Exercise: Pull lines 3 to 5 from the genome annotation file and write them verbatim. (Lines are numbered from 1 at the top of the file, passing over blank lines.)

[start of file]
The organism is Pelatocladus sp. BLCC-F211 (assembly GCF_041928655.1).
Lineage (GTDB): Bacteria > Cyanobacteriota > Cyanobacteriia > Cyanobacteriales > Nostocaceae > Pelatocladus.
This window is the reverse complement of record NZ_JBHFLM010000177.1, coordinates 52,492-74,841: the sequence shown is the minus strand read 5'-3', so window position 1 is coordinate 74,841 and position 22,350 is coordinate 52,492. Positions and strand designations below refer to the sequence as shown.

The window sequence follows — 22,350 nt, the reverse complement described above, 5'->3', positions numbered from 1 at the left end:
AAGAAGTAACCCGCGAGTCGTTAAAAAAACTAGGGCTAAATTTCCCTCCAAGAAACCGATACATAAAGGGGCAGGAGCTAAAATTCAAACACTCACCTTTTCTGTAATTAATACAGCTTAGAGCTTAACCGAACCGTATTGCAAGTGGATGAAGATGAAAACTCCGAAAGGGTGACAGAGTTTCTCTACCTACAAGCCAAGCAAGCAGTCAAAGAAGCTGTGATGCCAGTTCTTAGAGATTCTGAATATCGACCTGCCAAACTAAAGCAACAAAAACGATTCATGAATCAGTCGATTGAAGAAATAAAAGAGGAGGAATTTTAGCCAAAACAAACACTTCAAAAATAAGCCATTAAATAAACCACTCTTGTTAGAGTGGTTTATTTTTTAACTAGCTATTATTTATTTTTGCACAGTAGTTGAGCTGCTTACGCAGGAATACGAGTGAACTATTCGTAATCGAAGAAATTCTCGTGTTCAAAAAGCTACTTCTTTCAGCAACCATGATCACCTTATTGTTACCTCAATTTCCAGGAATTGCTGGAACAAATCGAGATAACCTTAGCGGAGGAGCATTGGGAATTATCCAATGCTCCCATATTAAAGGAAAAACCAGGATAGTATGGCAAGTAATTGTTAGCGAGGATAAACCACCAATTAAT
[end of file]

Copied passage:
This window is the reverse complement of record NZ_JBHFLM010000177.1, coordinates 52,492-74,841: the sequence shown is the minus strand read 5'-3', so window position 1 is coordinate 74,841 and position 22,350 is coordinate 52,492. Positions and strand designations below refer to the sequence as shown.

The window sequence follows — 22,350 nt, the reverse complement described above, 5'->3', positions numbered from 1 at the left end:
AAGAAGTAACCCGCGAGTCGTTAAAAAAACTAGGGCTAAATTTCCCTCCAAGAAACCGATACATAAAGGGGCAGGAGCTAAAATTCAAACACTCACCTTTTCTGTAATTAATACAGCTTAGAGCTTAACCGAACCGTATTGCAAGTGGATGAAGATGAAAACTCCGAAAGGGTGACAGAGTTTCTCTACCTACAAGCCAAGCAAGCAGTCAAAGAAGCTGTGATGCCAGTTCTTAGAGATTCTGAATATCGACCTGCCAAACTAAAGCAACAAAAACGATTCATGAATCAGTCGATTGAAGAAATAAAAGAGGAGGAATTTTAGCCAAAACAAACACTTCAAAAATAAGCCATTAAATAAACCACTCTTGTTAGAGTGGTTTATTTTTTAACTAGCTATTATTTATTTTTGCACAGTAGTTGAGCTGCTTACGCAGGAATACGAGTGAACTATTCGTAATCGAAGAAATTCTCGTGTTCAAAAAGCTACTTCTTTCAGCAACCATGATCACCTTATTGTTACCTCAATTTCCAGGAATTGCTGGAACAAATCGAGATAACCTTAGCGGAGGAGCATTGGGAATTATCCAATGCTCCCATATTAAAGGAAAAACCAGGATAGTATGGCAAGTAATTGTTAGCGAGGATAAACCACCAATTAAT